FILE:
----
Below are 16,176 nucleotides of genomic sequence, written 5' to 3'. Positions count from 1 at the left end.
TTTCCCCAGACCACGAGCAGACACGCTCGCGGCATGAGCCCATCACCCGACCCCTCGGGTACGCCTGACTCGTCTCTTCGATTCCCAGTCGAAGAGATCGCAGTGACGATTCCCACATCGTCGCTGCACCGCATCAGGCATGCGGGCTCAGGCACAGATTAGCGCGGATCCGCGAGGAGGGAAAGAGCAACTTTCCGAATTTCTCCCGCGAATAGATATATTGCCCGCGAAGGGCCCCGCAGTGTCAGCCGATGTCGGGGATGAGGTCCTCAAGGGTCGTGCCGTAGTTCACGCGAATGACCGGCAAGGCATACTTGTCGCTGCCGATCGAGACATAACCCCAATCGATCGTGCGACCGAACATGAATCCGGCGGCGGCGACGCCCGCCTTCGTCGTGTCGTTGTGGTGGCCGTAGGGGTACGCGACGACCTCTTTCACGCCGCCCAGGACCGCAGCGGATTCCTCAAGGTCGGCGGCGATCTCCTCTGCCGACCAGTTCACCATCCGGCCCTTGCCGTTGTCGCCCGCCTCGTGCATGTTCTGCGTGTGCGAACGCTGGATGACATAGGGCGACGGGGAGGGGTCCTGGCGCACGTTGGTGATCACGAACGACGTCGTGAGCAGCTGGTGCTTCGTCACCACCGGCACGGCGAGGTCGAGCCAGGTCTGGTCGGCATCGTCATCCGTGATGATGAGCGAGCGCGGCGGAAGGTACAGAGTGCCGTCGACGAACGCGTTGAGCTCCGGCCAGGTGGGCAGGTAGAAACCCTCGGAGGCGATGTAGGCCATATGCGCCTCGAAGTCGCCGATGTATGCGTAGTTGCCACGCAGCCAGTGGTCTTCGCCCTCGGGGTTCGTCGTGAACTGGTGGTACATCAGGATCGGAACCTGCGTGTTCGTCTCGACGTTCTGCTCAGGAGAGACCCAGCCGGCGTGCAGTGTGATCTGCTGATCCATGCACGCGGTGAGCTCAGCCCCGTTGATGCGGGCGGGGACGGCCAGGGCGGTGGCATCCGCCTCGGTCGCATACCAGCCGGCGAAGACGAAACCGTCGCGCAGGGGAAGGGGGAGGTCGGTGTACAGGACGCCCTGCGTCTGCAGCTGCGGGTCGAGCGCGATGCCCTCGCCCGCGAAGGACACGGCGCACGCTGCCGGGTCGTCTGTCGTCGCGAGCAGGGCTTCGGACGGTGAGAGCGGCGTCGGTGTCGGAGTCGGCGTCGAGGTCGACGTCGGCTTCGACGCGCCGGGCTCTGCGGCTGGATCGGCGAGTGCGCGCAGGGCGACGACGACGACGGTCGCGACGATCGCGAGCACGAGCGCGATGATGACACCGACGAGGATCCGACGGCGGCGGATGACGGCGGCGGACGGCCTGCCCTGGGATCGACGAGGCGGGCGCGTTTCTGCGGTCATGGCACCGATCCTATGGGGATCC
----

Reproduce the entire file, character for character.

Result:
Below are 16,176 nucleotides of genomic sequence, written 5' to 3'. Positions count from 1 at the left end.
TTTCCCCAGACCACGAGCAGACACGCTCGCGGCATGAGCCCATCACCCGACCCCTCGGGTACGCCTGACTCGTCTCTTCGATTCCCAGTCGAAGAGATCGCAGTGACGATTCCCACATCGTCGCTGCACCGCATCAGGCATGCGGGCTCAGGCACAGATTAGCGCGGATCCGCGAGGAGGGAAAGAGCAACTTTCCGAATTTCTCCCGCGAATAGATATATTGCCCGCGAAGGGCCCCGCAGTGTCAGCCGATGTCGGGGATGAGGTCCTCAAGGGTCGTGCCGTAGTTCACGCGAATGACCGGCAAGGCATACTTGTCGCTGCCGATCGAGACATAACCCCAATCGATCGTGCGACCGAACATGAATCCGGCGGCGGCGACGCCCGCCTTCGTCGTGTCGTTGTGGTGGCCGTAGGGGTACGCGACGACCTCTTTCACGCCGCCCAGGACCGCAGCGGATTCCTCAAGGTCGGCGGCGATCTCCTCTGCCGACCAGTTCACCATCCGGCCCTTGCCGTTGTCGCCCGCCTCGTGCATGTTCTGCGTGTGCGAACGCTGGATGACATAGGGCGACGGGGAGGGGTCCTGGCGCACGTTGGTGATCACGAACGACGTCGTGAGCAGCTGGTGCTTCGTCACCACCGGCACGGCGAGGTCGAGCCAGGTCTGGTCGGCATCGTCATCCGTGATGATGAGCGAGCGCGGCGGAAGGTACAGAGTGCCGTCGACGAACGCGTTGAGCTCCGGCCAGGTGGGCAGGTAGAAACCCTCGGAGGCGATGTAGGCCATATGCGCCTCGAAGTCGCCGATGTATGCGTAGTTGCCACGCAGCCAGTGGTCTTCGCCCTCGGGGTTCGTCGTGAACTGGTGGTACATCAGGATCGGAACCTGCGTGTTCGTCTCGACGTTCTGCTCAGGAGAGACCCAGCCGGCGTGCAGTGTGATCTGCTGATCCATGCACGCGGTGAGCTCAGCCCCGTTGATGCGGGCGGGGACGGCCAGGGCGGTGGCATCCGCCTCGGTCGCATACCAGCCGGCGAAGACGAAACCGTCGCGCAGGGGAAGGGGGAGGTCGGTGTACAGGACGCCCTGCGTCTGCAGCTGCGGGTCGAGCGCGATGCCCTCGCCCGCGAAGGACACGGCGCACGCTGCCGGGTCGTCTGTCGTCGCGAGCAGGGCTTCGGACGGTGAGAGCGGCGTCGGTGTCGGAGTCGGCGTCGAGGTCGACGTCGGCTTCGACGCGCCGGGCTCTGCGGCTGGATCGGCGAGTGCGCGCAGGGCGACGACGACGACGGTCGCGACGATCGCGAGCACGAGCGCGATGATGACACCGACGAGGATCCGACGGCGGCGGATGACGGCGGCGGACGGCCTGCCCTGGGATCGACGAGGCGGGCGCGTTTCTGCGGTCATGGCACCGATCCTATGGGGATCC